Home » Beguilement (The Sharing Knife, #1) by Lois McMaster Bujold
Beguilement (The Sharing Knife, #1) Lois McMaster Bujold

Beguilement (The Sharing Knife, #1)

Lois McMaster Bujold

Published 2007
ISBN :
Mass Market Paperback
372 pages
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 About the Book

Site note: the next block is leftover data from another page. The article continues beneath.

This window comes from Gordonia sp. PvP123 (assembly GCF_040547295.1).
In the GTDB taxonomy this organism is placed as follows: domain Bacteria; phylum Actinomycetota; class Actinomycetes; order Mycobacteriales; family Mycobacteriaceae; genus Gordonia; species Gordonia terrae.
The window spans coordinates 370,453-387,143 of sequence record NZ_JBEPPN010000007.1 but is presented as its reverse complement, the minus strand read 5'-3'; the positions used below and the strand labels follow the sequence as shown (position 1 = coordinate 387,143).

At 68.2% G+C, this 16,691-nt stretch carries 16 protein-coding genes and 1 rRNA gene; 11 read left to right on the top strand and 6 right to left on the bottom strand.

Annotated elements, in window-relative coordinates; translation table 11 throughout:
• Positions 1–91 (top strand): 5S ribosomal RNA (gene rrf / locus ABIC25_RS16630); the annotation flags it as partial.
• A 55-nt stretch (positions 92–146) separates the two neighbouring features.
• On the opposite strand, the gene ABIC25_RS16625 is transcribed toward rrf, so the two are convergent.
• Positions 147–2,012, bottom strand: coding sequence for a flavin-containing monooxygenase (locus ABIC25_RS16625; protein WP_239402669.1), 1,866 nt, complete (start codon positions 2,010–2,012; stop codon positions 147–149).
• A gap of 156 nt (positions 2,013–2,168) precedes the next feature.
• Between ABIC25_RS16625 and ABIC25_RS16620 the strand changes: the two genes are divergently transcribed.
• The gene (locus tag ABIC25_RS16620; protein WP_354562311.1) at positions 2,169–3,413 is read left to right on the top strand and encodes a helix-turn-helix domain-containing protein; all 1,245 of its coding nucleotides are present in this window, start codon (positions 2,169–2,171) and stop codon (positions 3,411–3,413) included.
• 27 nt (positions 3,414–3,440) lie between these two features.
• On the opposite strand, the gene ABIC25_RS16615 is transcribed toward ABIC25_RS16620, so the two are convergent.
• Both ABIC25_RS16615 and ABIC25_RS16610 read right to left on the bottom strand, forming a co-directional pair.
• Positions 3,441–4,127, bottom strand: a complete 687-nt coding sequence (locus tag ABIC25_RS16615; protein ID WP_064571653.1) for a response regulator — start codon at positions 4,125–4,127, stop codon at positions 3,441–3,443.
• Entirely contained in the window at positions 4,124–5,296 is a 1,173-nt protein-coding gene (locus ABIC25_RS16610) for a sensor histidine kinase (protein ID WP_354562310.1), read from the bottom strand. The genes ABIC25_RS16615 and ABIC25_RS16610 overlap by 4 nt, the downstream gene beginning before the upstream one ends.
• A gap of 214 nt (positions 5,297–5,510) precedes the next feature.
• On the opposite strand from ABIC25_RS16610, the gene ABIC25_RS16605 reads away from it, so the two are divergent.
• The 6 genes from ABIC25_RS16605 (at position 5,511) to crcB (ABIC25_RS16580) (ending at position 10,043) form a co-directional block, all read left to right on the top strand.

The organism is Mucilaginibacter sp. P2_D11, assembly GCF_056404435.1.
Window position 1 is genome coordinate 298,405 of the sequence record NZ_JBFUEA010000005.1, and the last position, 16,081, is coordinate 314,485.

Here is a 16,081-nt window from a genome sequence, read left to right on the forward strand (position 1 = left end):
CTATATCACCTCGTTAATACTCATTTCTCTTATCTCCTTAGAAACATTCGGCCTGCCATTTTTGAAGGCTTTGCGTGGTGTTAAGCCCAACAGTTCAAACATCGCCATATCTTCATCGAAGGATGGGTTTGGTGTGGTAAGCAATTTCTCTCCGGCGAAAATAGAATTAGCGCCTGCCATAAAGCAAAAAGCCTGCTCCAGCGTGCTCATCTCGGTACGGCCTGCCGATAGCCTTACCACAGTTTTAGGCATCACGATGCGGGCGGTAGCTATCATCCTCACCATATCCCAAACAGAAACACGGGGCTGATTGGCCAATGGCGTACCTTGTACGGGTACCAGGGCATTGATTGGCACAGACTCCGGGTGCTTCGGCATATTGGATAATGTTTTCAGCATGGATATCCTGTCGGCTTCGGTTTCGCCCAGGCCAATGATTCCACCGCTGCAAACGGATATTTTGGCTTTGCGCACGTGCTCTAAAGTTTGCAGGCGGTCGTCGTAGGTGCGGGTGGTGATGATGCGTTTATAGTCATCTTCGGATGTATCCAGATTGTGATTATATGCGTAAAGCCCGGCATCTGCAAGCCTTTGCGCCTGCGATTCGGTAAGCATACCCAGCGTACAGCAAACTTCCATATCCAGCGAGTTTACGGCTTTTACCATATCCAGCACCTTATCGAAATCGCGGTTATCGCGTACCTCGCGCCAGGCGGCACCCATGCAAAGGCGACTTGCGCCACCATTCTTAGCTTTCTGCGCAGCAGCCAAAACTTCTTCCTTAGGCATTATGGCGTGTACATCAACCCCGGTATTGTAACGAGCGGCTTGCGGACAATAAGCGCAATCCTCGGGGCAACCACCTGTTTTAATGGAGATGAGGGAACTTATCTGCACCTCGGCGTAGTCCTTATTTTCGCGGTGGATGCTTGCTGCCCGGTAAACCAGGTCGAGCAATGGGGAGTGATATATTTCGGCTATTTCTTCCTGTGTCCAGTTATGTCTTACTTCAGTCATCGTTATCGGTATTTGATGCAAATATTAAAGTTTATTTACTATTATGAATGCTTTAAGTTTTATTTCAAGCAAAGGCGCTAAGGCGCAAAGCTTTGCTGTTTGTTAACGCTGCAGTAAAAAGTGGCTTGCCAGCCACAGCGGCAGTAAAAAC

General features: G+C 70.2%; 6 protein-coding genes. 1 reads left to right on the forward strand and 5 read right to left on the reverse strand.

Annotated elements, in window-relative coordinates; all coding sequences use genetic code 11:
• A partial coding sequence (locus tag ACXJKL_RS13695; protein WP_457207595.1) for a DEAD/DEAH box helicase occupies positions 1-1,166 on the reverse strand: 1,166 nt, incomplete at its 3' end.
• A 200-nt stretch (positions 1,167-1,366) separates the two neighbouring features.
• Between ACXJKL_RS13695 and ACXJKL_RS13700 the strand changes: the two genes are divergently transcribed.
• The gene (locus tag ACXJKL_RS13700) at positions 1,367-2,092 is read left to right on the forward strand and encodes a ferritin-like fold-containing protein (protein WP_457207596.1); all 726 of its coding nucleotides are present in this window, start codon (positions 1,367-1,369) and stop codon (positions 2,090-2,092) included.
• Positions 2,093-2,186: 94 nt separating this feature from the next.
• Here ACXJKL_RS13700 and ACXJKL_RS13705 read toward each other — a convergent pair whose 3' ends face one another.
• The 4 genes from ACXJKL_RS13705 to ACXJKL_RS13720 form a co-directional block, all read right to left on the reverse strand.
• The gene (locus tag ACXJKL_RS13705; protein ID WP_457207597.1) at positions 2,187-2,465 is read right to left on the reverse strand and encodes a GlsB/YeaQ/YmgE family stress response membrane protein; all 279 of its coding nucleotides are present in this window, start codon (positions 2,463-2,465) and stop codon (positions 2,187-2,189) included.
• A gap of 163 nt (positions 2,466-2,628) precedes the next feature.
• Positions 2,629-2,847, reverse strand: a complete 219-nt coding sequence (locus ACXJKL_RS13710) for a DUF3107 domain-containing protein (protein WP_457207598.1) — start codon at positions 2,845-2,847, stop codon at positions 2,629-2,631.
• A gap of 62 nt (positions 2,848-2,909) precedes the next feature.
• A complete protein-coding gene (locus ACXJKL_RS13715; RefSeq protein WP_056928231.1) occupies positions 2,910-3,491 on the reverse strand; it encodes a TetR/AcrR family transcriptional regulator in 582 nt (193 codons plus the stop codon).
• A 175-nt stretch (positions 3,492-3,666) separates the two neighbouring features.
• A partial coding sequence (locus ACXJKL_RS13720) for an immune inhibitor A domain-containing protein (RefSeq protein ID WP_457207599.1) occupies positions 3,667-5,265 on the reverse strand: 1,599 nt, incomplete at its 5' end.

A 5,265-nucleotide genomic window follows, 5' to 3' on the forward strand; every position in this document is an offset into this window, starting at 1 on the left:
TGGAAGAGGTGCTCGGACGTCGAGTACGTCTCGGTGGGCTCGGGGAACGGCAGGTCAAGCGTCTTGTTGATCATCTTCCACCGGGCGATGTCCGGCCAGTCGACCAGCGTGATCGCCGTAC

Note: I believe I am the only person on the face of the earth who hated this book. If you liked it, this review will annoy you. Also, be advised that there will be spoilers for what we might loosely term the plot in what follows.This book suffers from three main problems:1. A fascinating world that gets built in the first few pages and then utterly abandoned in favor of2. An amazingly unengaging, unbelievable romance between a typical Bujold guy and3.Mary SueThe thing is, this is actually a solid fantasy world- it had the potential to be as interesting as the one Bujold created in The Curse of Chalion, and maybe in future books it will be. But here, the world gets shunted aside so that 85% of the book can be about the Great Romance. Which is not all that great, in my opinion, or even tolerable.Look. I love romance FF. But Im not a good romance reader- I tend to choke on emotion, and an author has to be good to get me seriously invested in a relationship. But. But. Even if I loved romances, I think Id choke on this one.Our heroine, Fawn, a hideously naive and very young farmgirl, meets and falls (intensely, world-endingly, OMG GREATEST PASSION OF ALL TIME) in love with the hero during a week in which she: is jilted, leaves home and everything she has ever known, is violently abducted, is nearly raped, and is made to miscarry by a creature shed believed was just a myth. Among, you know, other notable events. Most people would be too distracted by these events to breathe, never mind fall in love.And our hero, Dag - intelligent, highly talented, much older and more knowledgeable and talented than Fawn, with a Tragic Past and a Great Lost Love - meets and falls in love with Fawn despite a) having steadfastly refused all romance since the Great Lost Love, b) being emotionally distant and embittered, c) having absolutely nothing in common with Fawn, and d) being old enough and smart enough to know better. For a person like Dag to fall in love - well, I could buy it, but it would have to take months or years, not days. Thered need to be some build, is my point, and not just a shortcut to heat coiling in his belly at her touch.And Fawn - shes adorable, cheerful, industrious, sweet, resilient, essentially flawless, and utterly uninteresting. In other words: hello, Mary Sue! I think I first suspected that she was a Mary Sue when, in the first couple of pages, I was told that she has long, lovely, bouncing curls even though she has been living rough. I have curly hair. Trust me when I tell you that after a few nights of sleeping in haystacks and a few days of hard travel, it would be a giant matted mess attractive only to birds seeking a nesting spot. Only Mary Sues have hair that stays gorgeous under such circumstances. But, look, Im not just judging her on the hair. Fawn has so many other traits (Industry despite major illness! Open-mindedness despite being raised in an utterly closed-minded culture! Cheerful acceptance of everything! Adored by all who meet her!) that make her Mary Sue that Im saddened that Bujold, who has created fabulous characters, wrote her.This book does display Bujolds very competent writing. And I have a vague, distant hope that a future volume of the series will explain the weird romance - maybe its unnatural or magical in origin? But, basically, reading this, I found myself wishing Bujold would just write some terrible AU Spock/original female character and post it on fanfiction.net so she could get this out of her system.If you can buy into the romance, youll love this book. If you cant, youll want to stab something while you read this, because the romance is all this book is. I cant, in good conscience, recommend this for anyone, but I will say that many people seem to love it. Just - oh my god, so very much not for me.